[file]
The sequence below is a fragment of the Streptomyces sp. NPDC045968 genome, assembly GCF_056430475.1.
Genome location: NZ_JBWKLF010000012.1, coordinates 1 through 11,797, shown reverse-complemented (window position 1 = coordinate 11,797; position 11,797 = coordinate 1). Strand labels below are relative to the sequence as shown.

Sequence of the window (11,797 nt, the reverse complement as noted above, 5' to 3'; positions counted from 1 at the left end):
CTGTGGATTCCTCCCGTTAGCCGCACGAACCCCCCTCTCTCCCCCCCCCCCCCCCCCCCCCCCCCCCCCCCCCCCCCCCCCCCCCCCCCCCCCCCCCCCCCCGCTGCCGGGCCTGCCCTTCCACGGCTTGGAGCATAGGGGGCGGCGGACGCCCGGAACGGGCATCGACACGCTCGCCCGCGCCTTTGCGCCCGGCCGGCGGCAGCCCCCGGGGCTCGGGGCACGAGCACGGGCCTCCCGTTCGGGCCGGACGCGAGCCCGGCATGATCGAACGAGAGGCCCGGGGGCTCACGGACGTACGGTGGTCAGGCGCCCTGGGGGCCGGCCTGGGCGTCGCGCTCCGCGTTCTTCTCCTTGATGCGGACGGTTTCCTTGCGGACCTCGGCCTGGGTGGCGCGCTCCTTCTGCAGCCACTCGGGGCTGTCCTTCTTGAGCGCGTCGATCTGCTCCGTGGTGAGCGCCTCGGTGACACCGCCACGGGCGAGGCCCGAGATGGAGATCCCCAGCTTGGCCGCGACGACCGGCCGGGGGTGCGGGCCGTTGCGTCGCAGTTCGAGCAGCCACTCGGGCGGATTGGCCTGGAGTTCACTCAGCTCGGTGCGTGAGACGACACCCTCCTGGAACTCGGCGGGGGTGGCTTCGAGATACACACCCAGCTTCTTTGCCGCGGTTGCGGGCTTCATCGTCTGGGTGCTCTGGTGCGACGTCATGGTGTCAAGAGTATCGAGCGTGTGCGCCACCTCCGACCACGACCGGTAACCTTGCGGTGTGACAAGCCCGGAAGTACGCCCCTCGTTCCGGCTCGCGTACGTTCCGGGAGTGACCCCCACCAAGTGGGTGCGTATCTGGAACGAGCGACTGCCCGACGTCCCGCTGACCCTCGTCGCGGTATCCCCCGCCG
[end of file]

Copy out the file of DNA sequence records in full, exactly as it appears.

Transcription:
The sequence below is a fragment of the Streptomyces sp. NPDC045968 genome, assembly GCF_056430475.1.
Genome location: NZ_JBWKLF010000012.1, coordinates 1 through 11,797, shown reverse-complemented (window position 1 = coordinate 11,797; position 11,797 = coordinate 1). Strand labels below are relative to the sequence as shown.

Sequence of the window (11,797 nt, the reverse complement as noted above, 5' to 3'; positions counted from 1 at the left end):
CTGTGGATTCCTCCCGTTAGCCGCACGAACCCCCCTCTCTCCCCCCCCCCCCCCCCCCCCCCCCCCCCCCCCCCCCCCCCCCCCCCCCCCCCCCCCCCCCCCGCTGCCGGGCCTGCCCTTCCACGGCTTGGAGCATAGGGGGCGGCGGACGCCCGGAACGGGCATCGACACGCTCGCCCGCGCCTTTGCGCCCGGCCGGCGGCAGCCCCCGGGGCTCGGGGCACGAGCACGGGCCTCCCGTTCGGGCCGGACGCGAGCCCGGCATGATCGAACGAGAGGCCCGGGGGCTCACGGACGTACGGTGGTCAGGCGCCCTGGGGGCCGGCCTGGGCGTCGCGCTCCGCGTTCTTCTCCTTGATGCGGACGGTTTCCTTGCGGACCTCGGCCTGGGTGGCGCGCTCCTTCTGCAGCCACTCGGGGCTGTCCTTCTTGAGCGCGTCGATCTGCTCCGTGGTGAGCGCCTCGGTGACACCGCCACGGGCGAGGCCCGAGATGGAGATCCCCAGCTTGGCCGCGACGACCGGCCGGGGGTGCGGGCCGTTGCGTCGCAGTTCGAGCAGCCACTCGGGCGGATTGGCCTGGAGTTCACTCAGCTCGGTGCGTGAGACGACACCCTCCTGGAACTCGGCGGGGGTGGCTTCGAGATACACACCCAGCTTCTTTGCCGCGGTTGCGGGCTTCATCGTCTGGGTGCTCTGGTGCGACGTCATGGTGTCAAGAGTATCGAGCGTGTGCGCCACCTCCGACCACGACCGGTAACCTTGCGGTGTGACAAGCCCGGAAGTACGCCCCTCGTTCCGGCTCGCGTACGTTCCGGGAGTGACCCCCACCAAGTGGGTGCGTATCTGGAACGAGCGACTGCCCGACGTCCCGCTGACCCTCGTCGCGGTATCCCCCGCCG